How to Plant Pine Trees From Pine Cones


Anyone walking through a forest can see pines do grow from seeds that fall from pine cones--there are little seedlings everywhere you look. You can collect the pine cones, harvest the seeds and start your own pine tree with very little effort, just some extra time. The time to consider this project is in the late summer or early fall when the cones are beginning to drop. Collect your cones at least within 30 days to harvest the most viable seeds.

Step 1

Lay your collected pine cones on a tray or open box in a warm room to ripen. The cones will gradually open, revealing the seeds inside. Shake the cones to get as many of the seeds out as possible. Some growers advise removing the wings, but you run the risk of damaging the seed by doing so, and the seed will grow even if it is left on.

Step 2

Place the seeds into a plastic bag filled about halfway with damp peat moss. Place the closed bag into the back of a refrigerator to chill. The seeds need to go through a period of cold stratification to break their dormancy. Without this cold time, the seeds might take two or more years before they will germinate. The length of time will vary depending on the variety of pine, but a general guide is to mimic the length of winter where the seed was collected. This can range from two weeks to 4 months.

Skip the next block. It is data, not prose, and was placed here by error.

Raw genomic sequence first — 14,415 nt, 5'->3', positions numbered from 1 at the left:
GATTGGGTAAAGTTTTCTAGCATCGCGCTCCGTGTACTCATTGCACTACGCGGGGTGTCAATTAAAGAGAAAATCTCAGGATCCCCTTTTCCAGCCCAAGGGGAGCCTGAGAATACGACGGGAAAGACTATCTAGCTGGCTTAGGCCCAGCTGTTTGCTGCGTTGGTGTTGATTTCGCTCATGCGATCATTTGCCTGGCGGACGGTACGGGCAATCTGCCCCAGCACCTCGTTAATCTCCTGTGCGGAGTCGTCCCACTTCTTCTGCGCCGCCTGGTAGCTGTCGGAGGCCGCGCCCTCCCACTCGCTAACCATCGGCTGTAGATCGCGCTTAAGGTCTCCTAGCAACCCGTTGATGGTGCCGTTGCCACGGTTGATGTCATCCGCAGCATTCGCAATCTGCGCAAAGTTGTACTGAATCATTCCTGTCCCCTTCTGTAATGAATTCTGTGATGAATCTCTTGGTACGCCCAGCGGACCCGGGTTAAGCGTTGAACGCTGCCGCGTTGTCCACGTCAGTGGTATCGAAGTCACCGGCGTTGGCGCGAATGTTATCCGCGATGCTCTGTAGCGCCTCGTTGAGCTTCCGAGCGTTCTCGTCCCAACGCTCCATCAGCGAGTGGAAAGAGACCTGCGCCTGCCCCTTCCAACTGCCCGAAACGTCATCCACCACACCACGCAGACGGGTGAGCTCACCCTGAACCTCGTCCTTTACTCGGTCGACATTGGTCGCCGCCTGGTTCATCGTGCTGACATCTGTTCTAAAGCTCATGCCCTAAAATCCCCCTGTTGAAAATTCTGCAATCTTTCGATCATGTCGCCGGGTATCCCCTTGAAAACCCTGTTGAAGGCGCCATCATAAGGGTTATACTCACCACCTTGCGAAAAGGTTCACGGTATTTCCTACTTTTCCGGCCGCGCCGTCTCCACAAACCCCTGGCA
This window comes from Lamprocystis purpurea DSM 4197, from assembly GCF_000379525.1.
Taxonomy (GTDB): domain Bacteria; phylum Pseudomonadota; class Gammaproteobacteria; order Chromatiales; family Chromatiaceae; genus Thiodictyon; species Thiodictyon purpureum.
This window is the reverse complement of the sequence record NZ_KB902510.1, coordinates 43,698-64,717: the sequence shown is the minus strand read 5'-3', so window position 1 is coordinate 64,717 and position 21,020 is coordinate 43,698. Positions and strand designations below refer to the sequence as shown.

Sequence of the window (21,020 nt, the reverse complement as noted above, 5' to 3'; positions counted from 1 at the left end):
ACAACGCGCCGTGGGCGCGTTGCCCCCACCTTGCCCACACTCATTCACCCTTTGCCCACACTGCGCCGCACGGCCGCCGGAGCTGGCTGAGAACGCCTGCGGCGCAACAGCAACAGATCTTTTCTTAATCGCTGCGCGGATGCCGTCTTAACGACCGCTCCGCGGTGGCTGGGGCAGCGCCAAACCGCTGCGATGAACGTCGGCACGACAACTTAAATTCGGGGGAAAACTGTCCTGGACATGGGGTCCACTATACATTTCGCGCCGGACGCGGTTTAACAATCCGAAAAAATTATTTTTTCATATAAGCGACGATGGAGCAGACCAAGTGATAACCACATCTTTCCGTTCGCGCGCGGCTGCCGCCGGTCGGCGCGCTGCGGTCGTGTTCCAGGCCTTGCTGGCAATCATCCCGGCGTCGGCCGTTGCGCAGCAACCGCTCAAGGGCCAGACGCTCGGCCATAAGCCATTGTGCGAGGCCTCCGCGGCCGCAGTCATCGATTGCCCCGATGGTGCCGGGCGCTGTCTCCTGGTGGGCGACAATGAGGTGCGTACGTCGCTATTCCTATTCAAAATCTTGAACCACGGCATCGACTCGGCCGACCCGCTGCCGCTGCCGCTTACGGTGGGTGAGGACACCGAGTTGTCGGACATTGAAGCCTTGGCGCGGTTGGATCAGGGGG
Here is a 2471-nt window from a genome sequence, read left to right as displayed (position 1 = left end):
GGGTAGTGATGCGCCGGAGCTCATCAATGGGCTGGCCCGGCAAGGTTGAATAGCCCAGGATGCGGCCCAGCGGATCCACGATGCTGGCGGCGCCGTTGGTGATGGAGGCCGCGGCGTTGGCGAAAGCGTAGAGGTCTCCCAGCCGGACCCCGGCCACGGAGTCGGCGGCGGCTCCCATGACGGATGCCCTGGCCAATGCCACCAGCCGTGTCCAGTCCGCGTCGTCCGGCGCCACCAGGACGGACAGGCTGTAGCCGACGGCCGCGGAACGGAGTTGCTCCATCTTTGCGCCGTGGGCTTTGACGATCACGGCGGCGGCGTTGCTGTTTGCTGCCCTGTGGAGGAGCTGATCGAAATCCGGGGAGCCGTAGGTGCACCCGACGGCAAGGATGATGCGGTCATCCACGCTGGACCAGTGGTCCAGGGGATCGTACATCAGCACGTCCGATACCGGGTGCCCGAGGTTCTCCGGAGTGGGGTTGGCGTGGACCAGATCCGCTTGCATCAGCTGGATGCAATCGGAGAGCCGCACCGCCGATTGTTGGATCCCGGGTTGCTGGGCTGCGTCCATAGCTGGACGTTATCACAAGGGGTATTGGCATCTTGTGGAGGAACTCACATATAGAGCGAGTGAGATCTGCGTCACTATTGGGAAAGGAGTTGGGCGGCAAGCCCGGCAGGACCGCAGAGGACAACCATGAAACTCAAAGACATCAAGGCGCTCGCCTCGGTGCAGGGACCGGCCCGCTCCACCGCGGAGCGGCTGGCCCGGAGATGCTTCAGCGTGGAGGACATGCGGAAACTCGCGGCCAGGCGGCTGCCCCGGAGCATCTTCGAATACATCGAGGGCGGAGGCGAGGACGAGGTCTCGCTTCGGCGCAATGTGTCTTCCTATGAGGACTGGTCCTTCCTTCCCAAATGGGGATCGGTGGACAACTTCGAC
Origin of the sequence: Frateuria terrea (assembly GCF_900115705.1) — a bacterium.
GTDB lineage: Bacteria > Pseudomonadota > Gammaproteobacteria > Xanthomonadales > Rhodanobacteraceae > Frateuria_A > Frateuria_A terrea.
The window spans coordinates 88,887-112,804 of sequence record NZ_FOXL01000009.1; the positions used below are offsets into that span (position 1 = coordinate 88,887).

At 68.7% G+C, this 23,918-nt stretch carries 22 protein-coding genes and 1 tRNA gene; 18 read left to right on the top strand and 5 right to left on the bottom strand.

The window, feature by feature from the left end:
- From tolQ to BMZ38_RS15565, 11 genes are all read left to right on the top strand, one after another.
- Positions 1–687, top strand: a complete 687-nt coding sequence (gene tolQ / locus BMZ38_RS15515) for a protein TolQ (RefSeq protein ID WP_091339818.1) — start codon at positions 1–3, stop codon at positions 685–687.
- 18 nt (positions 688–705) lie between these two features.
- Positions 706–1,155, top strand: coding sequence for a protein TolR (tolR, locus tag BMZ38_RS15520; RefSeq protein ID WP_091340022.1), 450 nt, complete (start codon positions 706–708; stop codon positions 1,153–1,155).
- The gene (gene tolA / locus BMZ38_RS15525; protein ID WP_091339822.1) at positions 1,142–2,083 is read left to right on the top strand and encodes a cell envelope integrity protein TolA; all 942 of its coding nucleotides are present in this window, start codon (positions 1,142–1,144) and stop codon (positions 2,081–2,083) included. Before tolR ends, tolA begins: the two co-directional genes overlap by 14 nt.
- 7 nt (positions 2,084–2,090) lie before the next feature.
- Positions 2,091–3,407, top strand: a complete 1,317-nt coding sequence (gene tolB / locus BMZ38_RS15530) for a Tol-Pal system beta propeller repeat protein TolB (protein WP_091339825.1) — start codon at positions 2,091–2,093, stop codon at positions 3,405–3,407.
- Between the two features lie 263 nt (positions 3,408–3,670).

Step 3

Prepare your plant pot by filling it with a dampened mixture of equal parts potting soil, sand and peat moss. Leave about a half-inch of space between the soil and the top of the pot to allow for watering. Tap the soil down a little and then poke a 2-inch hole into the soil. Each seed will need about 3 square inches of space.

Step 4

Remove the seeds from the refrigerator and drop them into the prepared plant pot. Firm the soil over the top of the seed to make sure it gets good soil contact and water the pot until it runs from the bottom drainage holes.

Step 5

Set the planted seeds into a warm area with plenty of sunshine. Keep the soil damp until the seedling emerges--typically within 20 days. Water less frequently and allow the plant to develop a strong root system.

Step 6

Transplant your seedling when it is about 6 inches tall. Be careful not to disturb the roots and plant it in an area where it will have at least 6 hours of sunlight and won't be crowded by other trees. Keep in mind that some varieties of pine will grow more than 100 feet tall, so plant it away from buildings, fences and other large trees.

Things You'll Need

  • Pine cones
  • Peat moss
  • Plastic bag
  • Plant pot
  • Potting soil mixture (equal parts peat moss, sand, potting soil)


  • Alabama Cooperative Extension: Storing, Handling and Planting Southern Pine Seedlings
  • University of Nebraska Extension: Growing Conifers From Seed
Keywords: plant pine cones, pine cone seeds, plant pine tree

About this Author

Based in Maryland, Heidi Braley, currently writes for local and online media outlets. Some of Braley's articles from the last 10 years are in the "Oley Newsletter," "Connections Magazine," GardenGuides and Braley's college life included Penn State University and Villanova University with her passions centered in nutrition and botany.